I've been worried about flour more than programming (outside work, anyway). Here's everything I've discovered.
This has been my interest lately.
The fundamental thing to know is that you're after a certain ratio of about 5:3 flour to liquid. Beyond that you need some salt (about 1/2 tsp per cup, or more) and some yeast. The amount of yeast is mostly a function of when you want to bake; if you can let it rise for a day, you can use 1/4 or 1/2 tsp. I have been doing 1/2 tsp and baking in 18-24 hours.
You decide whether you want a uniform crumb or a bunch of big old air pockets. For a baguette or a nice boule, you probably want air pockets; if that's the case, don't add fat (oil or butter) because it will interfere with that, and also plan on letting it rise more in the final proof. If you want a uniform crumb, adding fat is fine and do a better job squeezing out the air between proofs.
When you first get started, you tend to conflate the recipe with the shape and the baking method. These things are fairly independent; you can follow Jim Lahey's important recipe and then make baguettes with it following this Food Wishes recipe. In fact, if you read both, you'll probably notice that the difference between the two recipes is pretty minute.
I made a great loaf of white bread following a Breaducation's recipe, but I didn't take the documentation all that seriously, or the temperatures, or the mixing steps… in fact, apart from the actual recipe, the only thing I really took was his kneading method, which is superb. And I screwed up and added too much honey.
By the way, it's pretty hard to make a sweet yeast bread. Yeast wants to eat sugar, so if you give it a sugar-rich environment, it will basically eat all the sugar. So the fact that I screwed up and added double the amount of honey the recipe called for really had no perceptible effect on the outcome.
That's the funny thing about bread. You can actually hose it pretty badly and it will still be OK. Get the ratio of flour and water mostly right, and bake it long enough, and it will be basically alright.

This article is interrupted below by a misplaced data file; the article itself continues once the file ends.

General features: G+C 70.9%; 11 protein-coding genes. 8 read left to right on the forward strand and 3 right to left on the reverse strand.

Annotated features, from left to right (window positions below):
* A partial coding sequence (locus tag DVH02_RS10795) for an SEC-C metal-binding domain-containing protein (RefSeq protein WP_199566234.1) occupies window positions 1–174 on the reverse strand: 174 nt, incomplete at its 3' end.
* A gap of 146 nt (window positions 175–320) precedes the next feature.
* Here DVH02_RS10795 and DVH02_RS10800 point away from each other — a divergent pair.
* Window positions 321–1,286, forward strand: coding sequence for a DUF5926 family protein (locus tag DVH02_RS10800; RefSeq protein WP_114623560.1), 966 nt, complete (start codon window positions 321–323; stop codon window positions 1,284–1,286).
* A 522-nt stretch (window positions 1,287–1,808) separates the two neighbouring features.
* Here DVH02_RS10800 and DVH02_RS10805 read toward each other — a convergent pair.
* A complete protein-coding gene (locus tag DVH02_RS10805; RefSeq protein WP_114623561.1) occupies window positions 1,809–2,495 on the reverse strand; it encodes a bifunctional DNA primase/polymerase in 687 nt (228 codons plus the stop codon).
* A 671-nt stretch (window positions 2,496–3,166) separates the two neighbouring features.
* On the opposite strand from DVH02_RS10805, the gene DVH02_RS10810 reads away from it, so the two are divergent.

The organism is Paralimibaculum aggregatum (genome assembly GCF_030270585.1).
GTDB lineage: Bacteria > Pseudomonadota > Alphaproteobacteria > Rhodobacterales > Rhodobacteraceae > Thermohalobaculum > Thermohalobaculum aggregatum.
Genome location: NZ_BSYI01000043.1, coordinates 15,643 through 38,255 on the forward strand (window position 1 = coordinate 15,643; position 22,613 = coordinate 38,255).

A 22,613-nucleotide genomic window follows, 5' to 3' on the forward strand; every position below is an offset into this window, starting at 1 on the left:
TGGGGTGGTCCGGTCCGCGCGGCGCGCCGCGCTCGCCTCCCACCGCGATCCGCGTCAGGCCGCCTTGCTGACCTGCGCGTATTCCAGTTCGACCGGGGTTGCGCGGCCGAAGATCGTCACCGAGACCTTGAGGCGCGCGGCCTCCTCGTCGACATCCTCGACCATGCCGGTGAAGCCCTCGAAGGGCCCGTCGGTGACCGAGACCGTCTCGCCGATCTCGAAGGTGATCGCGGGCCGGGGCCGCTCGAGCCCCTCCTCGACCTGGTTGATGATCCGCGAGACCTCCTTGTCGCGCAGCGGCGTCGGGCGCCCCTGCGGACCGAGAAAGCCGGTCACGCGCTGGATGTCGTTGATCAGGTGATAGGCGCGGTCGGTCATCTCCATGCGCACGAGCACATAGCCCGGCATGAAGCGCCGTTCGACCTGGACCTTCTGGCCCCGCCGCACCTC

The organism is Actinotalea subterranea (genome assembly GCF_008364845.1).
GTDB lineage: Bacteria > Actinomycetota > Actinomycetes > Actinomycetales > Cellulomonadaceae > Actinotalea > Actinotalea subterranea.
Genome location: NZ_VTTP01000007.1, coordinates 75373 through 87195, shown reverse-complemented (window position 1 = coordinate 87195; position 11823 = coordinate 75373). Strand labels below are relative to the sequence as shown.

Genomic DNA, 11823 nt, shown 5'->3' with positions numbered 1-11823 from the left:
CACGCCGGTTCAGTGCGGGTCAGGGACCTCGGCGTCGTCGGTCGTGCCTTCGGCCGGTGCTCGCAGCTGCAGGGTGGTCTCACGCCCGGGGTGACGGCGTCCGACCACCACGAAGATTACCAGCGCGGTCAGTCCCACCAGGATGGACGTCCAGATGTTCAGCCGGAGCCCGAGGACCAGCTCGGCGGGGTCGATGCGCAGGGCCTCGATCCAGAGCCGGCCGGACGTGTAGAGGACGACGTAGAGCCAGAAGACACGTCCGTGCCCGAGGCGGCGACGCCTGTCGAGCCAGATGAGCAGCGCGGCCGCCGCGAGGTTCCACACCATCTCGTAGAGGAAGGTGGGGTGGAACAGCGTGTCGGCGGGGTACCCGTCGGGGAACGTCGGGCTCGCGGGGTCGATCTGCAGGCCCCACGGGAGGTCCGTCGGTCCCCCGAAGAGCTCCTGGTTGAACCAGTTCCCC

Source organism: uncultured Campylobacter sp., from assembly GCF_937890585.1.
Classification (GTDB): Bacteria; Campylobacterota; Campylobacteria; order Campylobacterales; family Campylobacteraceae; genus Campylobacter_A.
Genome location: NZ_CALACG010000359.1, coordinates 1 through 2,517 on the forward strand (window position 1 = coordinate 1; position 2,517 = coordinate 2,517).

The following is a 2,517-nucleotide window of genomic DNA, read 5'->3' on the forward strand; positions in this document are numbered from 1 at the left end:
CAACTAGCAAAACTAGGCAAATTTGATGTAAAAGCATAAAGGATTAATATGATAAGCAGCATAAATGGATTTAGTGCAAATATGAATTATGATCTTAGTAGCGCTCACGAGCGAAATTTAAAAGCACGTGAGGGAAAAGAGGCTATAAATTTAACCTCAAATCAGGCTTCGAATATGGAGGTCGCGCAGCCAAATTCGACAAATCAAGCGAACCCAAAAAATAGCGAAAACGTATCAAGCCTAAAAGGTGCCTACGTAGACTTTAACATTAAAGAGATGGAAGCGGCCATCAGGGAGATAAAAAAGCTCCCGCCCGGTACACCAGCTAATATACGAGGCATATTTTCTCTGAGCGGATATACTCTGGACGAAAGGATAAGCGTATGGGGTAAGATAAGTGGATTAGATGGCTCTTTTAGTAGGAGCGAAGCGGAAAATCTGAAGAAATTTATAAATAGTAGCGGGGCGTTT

Spritz it with water on the way into the oven. I haven't noticed a huge difference using the cup-o-water method and a good dampening with the spray bottle.
Another great recipe is this Real Irish Soda Bread recipe from Serious Eats. It's trivial and you have amazing bread when it comes out. It's not sweet, really; it's actually fairly salty, but it takes butter and jam better than anything. The internet will tell you that you can't use baking soda at high elevation to leaven this bread, but it works fine here at 4500 feet.
I have grown to favor King Arthur flour, especially bread flour, although the soda bread you should really use all-purpose for. In general, if it's a yeast bread I want to use bread flour; if it's a flatbread or a quick bread, all-purpose. I don't know if this rule is perfect but it's the one I've noticed and been following.
By the way, if you just try following some of these recipes, you'll make some really amazing bread, on the first try. It's not that hard.
Biscuits and Scones
The trick with biscuits and scones is: keep the butter cold, cut it up, and cut it into the flour. You want the dough to be lumpy with bits of butter. Don't overmix. You really aren't after doughiness in these recipes. If it seems like it might fall apart if you look at it funny, it's probably perfect.
Scones and good biscuits are similar. If you want to make one of those bizarre American oversweet triangle cakes that Starbucks sells, try making cream scones first and you'll have a much better experience.
The recipe in Ratio is one of the best I've ever tried, and after you read it you will see how easy it is to modify.
Get yourself a pasta machine and make pasta all the time. It's really easy. You almost can't overwork the dough. In Ratio, Michael Ruhlman basically says, one egg per adult serving, plus 1.5 times that weight in flour. I find using Bob's Red Mill semolina flour gives amazing results. You can cut it with AP flour or whole wheat flour or whatever. I make a big pile and fold the eggs in with a fork and then just sort of work it for a few minutes, throw it in the fridge under some olive oil for 20 minutes. I'm not even sure that step is necessary.
Get the pasta machine out and roll it to the 2nd to last setting for everything. Well, I might do the last setting for ravioli. Send it through the first setting a few times, folding it in half between, until it really looks like a big noodle. Then go one setting at a time. It's pretty easy; I've made pasta from scratch probably about 50 times and the first time it came out just as good as the last, minus my nerves.
So that's what's been on my mind lately.